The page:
Proven Secrets to Make More Money with Your Website’s Forms

Written by Abby Nieten on June 17, 2015

Posted in Form Hacks

Your contact page isn’t just losing the race to capture leads for your company.

It’s coming in dead last.

The 2015 Form Conversion Report revealed that contact forms convert a mere 1% of website visitors. Despite this fact, 90% of all forms published on the web today are contact forms.

That means thousands of email opt-ins, demo requests and sign up forms are taking up valuable website real estate—and giving back very little in return.

We can fix it. To start, let’s take a look at what’s going on.

Why Aren’t People Submitting Your Forms?
There are two primary reasons visitors are ignoring or abandoning your website’s forms:

  1. You’re asking too many questions.

Too many form fields can quickly kill conversions—a fact that’s been proven by countless studies. One recent roundup shows how removing three contact form fields can boost conversions by 10%. Past research has established that removing even more fields from lengthier forms can boost conversion rates as much as 120%.

Likewise, too many options will overwhelm even the most interested and engaged landing page visitor. Something as simple as reducing the number of registration options from four to three, for example, has been proven to increase conversions by 17%.

  1. You’re not asking the right questions.

Companies often offend visitors with web forms—without ever being aware it’s happening. Asking the “wrong” questions could mean you’re offering too many choices, or it’s too much work, or you’re being too pushy. For example:

  • Your contact form encourages visitors to request a one-on-one demo. The problem? Most people visiting your contact page are new prospects who just want to ask a quick question. To them, your call to action is the equivalent of a marriage proposal on the first date.
  • Your company got really excited about the potential of inbound marketing and lead nurturing, and now has forms gating everything from 15-page white papers to 30-second videos. In this scenario, a high abandonment rate is likely an indication of exhaustion and frustration.

Both are examples of miscalculating where visitors are in your conversion funnel. Have they only recently become aware of your products and services? Or do they already trust you enough to exchange personal information for your latest offers?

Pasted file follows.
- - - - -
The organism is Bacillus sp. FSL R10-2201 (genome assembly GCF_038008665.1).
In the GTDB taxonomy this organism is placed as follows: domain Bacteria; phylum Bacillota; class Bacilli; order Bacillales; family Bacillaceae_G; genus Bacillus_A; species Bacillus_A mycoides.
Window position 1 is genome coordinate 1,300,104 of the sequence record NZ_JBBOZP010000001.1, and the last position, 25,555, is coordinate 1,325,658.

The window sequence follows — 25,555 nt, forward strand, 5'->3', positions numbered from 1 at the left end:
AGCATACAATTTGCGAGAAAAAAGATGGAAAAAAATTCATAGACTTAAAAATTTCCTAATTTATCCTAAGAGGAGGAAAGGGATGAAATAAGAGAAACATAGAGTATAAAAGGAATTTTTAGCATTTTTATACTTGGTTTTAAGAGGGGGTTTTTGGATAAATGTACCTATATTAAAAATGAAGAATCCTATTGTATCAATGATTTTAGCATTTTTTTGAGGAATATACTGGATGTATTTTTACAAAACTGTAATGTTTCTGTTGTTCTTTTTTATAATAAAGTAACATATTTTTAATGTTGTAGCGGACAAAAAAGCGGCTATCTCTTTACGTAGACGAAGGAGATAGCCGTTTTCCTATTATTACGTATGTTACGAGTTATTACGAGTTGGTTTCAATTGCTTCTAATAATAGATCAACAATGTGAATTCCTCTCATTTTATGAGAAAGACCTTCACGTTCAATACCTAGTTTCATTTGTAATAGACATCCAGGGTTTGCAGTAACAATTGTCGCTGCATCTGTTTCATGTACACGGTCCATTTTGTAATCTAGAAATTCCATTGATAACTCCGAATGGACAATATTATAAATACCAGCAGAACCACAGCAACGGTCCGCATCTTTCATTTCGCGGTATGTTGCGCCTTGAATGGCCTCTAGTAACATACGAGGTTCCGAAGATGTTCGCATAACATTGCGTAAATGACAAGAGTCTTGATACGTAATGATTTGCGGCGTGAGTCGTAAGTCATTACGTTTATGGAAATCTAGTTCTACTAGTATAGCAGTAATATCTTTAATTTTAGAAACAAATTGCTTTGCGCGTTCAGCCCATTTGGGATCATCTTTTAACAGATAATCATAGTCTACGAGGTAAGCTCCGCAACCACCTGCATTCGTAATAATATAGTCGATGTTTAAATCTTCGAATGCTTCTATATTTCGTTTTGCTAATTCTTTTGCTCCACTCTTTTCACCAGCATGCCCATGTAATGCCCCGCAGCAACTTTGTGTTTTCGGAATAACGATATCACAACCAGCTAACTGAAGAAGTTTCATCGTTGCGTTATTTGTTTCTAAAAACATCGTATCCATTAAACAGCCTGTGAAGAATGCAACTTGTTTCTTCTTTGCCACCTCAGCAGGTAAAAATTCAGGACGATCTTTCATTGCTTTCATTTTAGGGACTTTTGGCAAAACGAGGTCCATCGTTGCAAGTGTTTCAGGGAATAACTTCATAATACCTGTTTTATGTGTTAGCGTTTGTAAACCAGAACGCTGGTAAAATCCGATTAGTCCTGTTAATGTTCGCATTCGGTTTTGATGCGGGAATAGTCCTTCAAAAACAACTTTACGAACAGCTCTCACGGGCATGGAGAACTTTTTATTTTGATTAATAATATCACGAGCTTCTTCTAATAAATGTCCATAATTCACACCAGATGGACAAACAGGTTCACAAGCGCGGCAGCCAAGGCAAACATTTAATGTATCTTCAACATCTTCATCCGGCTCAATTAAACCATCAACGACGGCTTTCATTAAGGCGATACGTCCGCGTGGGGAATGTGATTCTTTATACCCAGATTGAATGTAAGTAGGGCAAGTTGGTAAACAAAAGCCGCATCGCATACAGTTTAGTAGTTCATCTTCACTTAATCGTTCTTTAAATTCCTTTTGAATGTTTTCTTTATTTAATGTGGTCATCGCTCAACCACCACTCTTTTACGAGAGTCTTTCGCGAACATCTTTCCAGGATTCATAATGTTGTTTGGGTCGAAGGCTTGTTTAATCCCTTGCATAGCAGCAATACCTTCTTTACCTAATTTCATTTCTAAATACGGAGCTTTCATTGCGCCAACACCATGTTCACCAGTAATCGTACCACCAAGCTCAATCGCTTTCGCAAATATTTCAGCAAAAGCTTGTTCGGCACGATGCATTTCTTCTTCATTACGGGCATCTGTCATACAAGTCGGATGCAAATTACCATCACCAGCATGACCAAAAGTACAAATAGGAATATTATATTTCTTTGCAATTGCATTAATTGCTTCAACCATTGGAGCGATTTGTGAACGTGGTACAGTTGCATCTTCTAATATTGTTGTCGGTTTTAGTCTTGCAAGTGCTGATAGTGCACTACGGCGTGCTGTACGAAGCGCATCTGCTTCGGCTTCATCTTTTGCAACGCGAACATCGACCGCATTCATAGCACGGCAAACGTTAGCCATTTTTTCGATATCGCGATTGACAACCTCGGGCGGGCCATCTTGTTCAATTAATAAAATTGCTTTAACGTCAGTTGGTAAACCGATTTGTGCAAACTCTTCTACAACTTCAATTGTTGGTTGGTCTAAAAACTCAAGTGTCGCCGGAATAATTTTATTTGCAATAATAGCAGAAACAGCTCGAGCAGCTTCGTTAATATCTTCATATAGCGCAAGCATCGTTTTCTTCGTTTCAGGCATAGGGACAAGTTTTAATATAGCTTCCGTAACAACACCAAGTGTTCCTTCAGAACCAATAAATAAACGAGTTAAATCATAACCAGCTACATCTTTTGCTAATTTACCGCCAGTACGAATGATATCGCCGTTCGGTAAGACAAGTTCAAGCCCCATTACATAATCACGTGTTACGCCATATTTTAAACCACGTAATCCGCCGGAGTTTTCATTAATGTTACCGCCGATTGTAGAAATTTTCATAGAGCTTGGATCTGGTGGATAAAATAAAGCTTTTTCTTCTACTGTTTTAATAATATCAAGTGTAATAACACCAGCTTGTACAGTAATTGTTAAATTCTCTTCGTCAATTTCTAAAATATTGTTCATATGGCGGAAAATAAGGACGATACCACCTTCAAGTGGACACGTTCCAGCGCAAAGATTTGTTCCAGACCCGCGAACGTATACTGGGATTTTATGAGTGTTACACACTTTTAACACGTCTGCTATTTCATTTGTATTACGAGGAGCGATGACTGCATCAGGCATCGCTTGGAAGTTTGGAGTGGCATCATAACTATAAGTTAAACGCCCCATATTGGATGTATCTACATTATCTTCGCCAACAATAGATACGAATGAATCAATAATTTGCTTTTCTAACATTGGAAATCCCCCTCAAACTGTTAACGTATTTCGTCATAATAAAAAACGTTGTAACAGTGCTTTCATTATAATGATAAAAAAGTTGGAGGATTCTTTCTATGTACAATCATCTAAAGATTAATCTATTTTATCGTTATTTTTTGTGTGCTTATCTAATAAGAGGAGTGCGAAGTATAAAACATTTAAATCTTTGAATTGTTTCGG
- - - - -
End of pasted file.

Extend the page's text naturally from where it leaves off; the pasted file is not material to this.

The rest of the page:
What Can You Do About It?
There are two primary, proven characteristics of forms that convert like crazy:

  1. Money-making web forms are simple.

In one famous study, grocery shoppers were presented with two alternating sampling stations:

One included 24 jam flavors.

The other offered six.

Which station do you think resulted in higher conversions? The one with fewer choices—by a landslide. While just 3% of people presented with two dozen options went on to purchase jam, 30% of those who saw just six flavors bought at least one of them.

These findings can (and should) be applied to your web forms. Instead of including an exhaustive list of all upcoming dates in one registration form, break it up into a series of forms grouped by date or location. Rather than overwhelming your users with 11 fields all at once, create a series of lead generation forms to request one new piece of information at a time.

And when you really need to capture more data, create an interactive, “smart” form with Conditional Logic. This way, users will see only the fields that are relevant based on their answers to previous questions.

  1. High-converting forms offer an incentive.

Remember the frightening 1% stat from the beginning of this post?

Well, that’s not the case with contest forms. Those convert at 35%. Why? Because there’s always an incentive with contests: a raffle entry, a prize, bragging rights on social media.

This begs the question:

Why don’t more online forms offer incentives?

After all, all your users really care about is what’s in it for them.

For order forms, the most effective incentives typically involve free shipping: Recent studies have shown that 69% of consumers are more likely to shop with online retailers who offer free shipping, and 61% will abandon carts if free shipping isn’t offered.

If your focus is on lead generation forms, make sure the content you’re gating is truly valuable and offer it in a way that’s meaningful to your visitors. One content marketing company recently discovered how tweaking a single bullet point can increase conversions more than 18%.

For other types of forms, the incentive might actually be the absence of something that’s important to your audience: Removing the credit card field from your free trial forms, for example, or getting rid of the name field in your newsletter signup form.


Now that you know what to do, which of these steps will you take first?